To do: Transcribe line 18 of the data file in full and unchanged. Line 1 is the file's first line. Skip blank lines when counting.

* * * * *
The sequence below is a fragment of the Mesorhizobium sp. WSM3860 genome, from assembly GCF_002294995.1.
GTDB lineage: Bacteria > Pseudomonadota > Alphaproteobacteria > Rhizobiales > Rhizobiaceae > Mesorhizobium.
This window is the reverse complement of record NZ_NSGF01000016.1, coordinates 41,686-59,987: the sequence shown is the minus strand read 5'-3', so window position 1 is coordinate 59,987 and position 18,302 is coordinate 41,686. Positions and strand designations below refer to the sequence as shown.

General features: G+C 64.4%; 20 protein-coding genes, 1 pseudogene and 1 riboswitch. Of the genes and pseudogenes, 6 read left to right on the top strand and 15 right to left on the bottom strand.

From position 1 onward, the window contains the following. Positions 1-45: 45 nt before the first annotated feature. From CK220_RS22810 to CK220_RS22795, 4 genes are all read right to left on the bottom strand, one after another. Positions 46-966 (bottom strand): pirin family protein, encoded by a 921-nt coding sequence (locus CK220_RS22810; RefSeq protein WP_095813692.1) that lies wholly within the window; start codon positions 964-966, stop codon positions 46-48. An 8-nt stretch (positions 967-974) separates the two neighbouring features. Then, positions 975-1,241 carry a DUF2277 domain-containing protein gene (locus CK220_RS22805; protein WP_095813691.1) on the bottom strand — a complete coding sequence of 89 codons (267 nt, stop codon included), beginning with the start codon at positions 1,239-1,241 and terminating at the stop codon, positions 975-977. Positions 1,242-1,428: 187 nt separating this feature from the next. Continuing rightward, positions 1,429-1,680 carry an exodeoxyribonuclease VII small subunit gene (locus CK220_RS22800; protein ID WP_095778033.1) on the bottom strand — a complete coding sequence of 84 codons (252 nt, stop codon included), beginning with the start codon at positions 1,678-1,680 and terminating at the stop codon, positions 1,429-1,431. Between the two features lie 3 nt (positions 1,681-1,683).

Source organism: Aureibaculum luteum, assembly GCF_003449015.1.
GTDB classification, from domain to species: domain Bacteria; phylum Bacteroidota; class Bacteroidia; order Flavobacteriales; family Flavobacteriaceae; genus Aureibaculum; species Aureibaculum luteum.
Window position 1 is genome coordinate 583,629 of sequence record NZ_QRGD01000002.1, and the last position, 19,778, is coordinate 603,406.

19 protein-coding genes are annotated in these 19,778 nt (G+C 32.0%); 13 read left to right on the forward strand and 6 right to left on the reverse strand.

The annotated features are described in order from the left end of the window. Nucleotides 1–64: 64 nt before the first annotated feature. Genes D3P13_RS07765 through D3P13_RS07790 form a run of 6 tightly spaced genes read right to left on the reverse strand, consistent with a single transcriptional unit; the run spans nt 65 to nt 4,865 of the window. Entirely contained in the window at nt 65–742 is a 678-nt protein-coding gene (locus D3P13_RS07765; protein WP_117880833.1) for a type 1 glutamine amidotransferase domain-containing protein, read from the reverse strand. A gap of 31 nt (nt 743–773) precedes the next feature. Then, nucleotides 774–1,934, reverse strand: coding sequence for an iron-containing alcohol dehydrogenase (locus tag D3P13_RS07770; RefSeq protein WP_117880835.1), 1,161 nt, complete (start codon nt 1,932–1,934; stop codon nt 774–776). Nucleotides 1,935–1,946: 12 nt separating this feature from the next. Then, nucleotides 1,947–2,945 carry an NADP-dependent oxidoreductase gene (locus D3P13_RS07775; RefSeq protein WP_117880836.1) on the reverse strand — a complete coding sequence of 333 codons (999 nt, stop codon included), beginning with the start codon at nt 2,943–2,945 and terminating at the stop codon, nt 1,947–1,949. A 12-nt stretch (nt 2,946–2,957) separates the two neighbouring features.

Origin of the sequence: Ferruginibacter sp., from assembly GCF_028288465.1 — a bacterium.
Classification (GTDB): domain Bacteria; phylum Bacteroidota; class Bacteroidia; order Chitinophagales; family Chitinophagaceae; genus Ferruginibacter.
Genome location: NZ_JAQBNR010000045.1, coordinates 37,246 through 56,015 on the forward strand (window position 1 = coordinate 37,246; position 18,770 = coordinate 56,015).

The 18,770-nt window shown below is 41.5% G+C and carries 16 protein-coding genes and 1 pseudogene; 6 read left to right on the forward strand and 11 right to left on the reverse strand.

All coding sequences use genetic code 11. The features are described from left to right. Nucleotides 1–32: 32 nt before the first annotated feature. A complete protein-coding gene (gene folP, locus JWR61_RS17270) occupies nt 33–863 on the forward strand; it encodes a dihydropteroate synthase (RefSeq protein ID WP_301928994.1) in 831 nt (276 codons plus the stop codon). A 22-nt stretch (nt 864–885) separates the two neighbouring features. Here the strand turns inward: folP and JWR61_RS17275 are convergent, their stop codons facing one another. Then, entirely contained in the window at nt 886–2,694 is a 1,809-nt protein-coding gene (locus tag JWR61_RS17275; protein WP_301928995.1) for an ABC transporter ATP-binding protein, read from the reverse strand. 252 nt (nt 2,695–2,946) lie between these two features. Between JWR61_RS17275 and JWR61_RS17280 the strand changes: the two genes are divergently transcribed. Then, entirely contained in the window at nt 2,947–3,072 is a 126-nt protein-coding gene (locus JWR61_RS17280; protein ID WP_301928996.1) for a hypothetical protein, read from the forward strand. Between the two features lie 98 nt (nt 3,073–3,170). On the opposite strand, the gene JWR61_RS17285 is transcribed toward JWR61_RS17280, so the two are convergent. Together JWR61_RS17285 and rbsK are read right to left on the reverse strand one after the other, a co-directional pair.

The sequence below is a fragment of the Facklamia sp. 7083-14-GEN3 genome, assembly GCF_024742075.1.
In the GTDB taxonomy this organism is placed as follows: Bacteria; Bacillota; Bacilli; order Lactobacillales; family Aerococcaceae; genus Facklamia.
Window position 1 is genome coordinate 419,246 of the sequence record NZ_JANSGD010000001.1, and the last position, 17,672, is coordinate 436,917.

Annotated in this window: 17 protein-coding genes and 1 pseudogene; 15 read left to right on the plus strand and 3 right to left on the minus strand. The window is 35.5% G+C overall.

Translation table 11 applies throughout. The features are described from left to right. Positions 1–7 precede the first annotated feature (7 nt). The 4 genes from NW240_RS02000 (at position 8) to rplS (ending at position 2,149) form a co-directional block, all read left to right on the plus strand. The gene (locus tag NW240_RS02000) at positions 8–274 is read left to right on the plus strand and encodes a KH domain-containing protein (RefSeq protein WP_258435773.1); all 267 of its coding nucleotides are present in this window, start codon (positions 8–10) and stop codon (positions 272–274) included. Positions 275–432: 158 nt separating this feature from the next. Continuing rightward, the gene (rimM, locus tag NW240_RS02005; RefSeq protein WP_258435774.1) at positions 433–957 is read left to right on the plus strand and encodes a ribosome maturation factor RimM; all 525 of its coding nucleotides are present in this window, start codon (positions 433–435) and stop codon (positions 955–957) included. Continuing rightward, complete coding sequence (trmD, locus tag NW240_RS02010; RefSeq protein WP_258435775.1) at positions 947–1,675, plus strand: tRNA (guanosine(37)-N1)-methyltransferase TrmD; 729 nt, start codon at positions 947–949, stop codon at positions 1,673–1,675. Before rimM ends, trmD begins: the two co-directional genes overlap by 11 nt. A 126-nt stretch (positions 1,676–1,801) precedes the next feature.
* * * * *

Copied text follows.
Window position 1 is genome coordinate 419,246 of the sequence record NZ_JANSGD010000001.1, and the last position, 17,672, is coordinate 436,917.